Ubiquitin dependence of selective protein degradation demonstrated in the mammalian cell cycle mutant ts85

Cell. 1984 May;37(1):57-66. doi: 10.1016/0092-8674(84)90300-3.

Abstract

We have shown that covalent conjugation of ubiquitin to proteins is temperature-sensitive in the mouse cell cycle mutant ts85 due to a specifically thermolabile ubiquitin-activating enzyme (accompanying paper). We show here that degradation of short-lived proteins is also temperature sensitive in ts85 , in contrast to wild-type and revertant cells. While more than 70% of the prelabeled abnormal proteins (containing amino acid analogs) or puromycyl peptides are degraded within 4 hr at the permissive temperature in both ts85 and wild-type cells, less than 15% are degraded in ts85 cells at the nonpermissive temperature. Degradation of abnormal proteins and puromycyl peptides in both ts85 cells and wild-type cells is nonlysosomal and ATP-dependent. Immunochemical analysis shows a strong and specific reduction in the levels of in vivo labeled ubiquitin-protein conjugates at the nonpermissive temperature in ts85 cells. Degradation of normal, short-lived proteins is also specifically temperature sensitive in ts85 . We suggest that the contribution of ubiquitin-independent pathways to the degradation of short-lived proteins in this higher eucaryotic cell is no more than 10%, and possibly less.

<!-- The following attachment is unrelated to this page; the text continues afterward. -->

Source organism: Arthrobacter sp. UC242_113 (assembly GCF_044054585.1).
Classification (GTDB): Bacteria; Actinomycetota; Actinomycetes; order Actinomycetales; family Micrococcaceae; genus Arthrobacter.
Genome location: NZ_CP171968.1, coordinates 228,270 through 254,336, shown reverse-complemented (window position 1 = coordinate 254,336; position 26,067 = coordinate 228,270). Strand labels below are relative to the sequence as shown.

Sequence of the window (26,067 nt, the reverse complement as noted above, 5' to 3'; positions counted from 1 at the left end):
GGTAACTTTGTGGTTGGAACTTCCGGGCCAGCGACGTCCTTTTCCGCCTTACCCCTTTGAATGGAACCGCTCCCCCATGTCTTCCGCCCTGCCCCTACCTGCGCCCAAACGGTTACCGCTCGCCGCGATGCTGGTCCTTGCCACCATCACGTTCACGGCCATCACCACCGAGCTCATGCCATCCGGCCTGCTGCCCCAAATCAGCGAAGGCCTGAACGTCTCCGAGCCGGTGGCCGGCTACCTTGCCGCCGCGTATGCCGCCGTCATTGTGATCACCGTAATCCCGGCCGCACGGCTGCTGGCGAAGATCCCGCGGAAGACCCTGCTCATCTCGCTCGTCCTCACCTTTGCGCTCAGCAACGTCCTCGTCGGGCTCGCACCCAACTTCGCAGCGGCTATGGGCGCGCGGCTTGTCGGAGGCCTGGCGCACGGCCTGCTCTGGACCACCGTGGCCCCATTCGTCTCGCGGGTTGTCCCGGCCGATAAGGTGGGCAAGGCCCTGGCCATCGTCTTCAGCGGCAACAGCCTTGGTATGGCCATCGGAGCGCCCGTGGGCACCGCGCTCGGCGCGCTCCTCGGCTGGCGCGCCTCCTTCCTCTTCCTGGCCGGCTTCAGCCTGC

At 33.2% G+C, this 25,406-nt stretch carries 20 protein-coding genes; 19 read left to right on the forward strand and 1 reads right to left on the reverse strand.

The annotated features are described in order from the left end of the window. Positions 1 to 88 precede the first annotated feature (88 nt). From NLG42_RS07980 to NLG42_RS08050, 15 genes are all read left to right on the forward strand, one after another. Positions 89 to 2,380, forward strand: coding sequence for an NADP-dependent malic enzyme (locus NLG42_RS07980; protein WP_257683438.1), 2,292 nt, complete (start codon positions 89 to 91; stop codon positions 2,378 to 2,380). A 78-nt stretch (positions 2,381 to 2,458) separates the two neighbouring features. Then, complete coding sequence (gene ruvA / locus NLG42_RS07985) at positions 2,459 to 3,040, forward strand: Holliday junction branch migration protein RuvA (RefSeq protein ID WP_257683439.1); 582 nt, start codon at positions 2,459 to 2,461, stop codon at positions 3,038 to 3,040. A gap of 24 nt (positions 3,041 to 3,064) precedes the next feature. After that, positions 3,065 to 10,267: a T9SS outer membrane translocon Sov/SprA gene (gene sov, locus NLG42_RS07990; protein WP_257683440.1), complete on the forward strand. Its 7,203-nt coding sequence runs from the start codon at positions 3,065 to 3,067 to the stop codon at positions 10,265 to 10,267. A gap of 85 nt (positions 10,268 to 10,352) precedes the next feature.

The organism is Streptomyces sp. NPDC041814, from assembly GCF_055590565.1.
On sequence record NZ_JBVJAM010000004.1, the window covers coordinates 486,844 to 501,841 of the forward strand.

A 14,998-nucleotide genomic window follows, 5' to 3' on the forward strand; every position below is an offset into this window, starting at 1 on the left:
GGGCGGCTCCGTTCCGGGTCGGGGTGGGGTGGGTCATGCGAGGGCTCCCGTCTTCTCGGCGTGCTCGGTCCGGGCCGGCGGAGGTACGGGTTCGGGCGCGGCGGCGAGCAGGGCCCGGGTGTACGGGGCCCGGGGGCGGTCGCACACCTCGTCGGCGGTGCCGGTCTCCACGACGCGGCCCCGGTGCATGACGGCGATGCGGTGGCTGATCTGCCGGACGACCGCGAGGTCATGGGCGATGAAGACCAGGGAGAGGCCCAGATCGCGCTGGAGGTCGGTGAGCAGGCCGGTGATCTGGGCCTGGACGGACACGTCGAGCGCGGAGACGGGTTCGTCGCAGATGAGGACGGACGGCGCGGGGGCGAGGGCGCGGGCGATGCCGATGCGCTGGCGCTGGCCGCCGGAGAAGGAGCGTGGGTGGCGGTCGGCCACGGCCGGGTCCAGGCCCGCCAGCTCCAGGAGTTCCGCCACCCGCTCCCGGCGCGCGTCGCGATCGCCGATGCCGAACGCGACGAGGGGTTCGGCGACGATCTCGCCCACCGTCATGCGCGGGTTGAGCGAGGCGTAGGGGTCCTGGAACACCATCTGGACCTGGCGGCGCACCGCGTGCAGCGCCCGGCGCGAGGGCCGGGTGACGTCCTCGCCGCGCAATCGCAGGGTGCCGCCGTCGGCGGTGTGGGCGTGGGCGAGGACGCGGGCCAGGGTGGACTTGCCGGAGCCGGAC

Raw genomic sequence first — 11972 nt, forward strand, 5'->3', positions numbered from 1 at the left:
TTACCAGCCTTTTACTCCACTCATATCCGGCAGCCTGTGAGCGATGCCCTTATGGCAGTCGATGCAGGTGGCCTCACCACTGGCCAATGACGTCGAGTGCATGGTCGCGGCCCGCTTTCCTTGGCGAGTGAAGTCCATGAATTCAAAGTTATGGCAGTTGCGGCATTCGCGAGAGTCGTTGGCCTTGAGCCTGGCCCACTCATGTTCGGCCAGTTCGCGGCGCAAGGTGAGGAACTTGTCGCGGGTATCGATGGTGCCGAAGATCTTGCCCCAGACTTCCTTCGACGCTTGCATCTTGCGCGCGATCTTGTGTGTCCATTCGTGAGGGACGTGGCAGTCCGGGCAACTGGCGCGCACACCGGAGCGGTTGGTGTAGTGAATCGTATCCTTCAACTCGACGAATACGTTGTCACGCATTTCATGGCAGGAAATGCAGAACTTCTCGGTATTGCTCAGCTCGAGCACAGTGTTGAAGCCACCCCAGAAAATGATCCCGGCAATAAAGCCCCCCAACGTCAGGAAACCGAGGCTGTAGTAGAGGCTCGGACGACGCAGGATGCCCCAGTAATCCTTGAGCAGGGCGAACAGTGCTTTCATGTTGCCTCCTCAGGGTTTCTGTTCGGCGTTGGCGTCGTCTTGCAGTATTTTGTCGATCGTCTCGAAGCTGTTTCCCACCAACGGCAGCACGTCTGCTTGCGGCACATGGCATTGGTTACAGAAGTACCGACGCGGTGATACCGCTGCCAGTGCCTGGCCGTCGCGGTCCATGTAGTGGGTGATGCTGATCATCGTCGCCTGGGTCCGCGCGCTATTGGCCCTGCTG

Publication types

  • Research Support, Non-U.S. Gov't
  • Research Support, U.S. Gov't, P.H.S.

MeSH terms

  • Adenosine Triphosphate / metabolism
  • Animals
  • Cell Cycle*
  • Cell Line
  • Chromosomal Proteins, Non-Histone / metabolism*
  • Female
  • Kinetics
  • Mammary Neoplasms, Experimental / physiopathology
  • Mice
  • Mutation*
  • Neoplasm Proteins / isolation & purification
  • Neoplasm Proteins / metabolism*
  • Nucleoproteins / metabolism*
  • Temperature
  • Ubiquitins

Substances

  • Chromosomal Proteins, Non-Histone
  • Neoplasm Proteins
  • Nucleoproteins
  • Ubiquitins
  • Adenosine Triphosphate